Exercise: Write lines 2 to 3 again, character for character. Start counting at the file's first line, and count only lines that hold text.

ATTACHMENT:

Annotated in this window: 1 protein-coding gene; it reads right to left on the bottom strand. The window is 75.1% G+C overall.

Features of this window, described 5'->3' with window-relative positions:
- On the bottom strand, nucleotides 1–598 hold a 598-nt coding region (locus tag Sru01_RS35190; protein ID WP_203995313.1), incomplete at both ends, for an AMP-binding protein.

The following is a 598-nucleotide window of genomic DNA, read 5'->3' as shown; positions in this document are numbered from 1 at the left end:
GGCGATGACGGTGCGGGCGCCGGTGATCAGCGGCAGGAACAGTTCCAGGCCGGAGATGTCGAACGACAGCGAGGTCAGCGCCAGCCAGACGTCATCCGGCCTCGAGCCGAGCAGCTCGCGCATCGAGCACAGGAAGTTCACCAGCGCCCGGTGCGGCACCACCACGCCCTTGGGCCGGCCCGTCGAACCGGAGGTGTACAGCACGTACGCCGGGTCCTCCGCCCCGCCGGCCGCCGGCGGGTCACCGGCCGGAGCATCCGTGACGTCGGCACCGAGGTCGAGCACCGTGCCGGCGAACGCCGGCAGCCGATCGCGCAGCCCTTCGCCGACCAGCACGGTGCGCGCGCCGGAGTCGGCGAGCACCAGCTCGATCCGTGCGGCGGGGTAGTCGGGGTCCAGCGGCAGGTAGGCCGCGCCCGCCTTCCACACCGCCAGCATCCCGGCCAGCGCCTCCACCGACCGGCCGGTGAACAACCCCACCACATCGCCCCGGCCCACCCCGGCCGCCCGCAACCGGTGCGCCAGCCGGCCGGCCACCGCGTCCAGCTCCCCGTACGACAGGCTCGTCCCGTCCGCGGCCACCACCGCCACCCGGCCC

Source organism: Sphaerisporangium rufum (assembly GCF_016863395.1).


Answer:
Features of this window, described 5'->3' with window-relative positions:
- On the bottom strand, nucleotides 1–598 hold a 598-nt coding region (locus tag Sru01_RS35190; protein ID WP_203995313.1), incomplete at both ends, for an AMP-binding protein.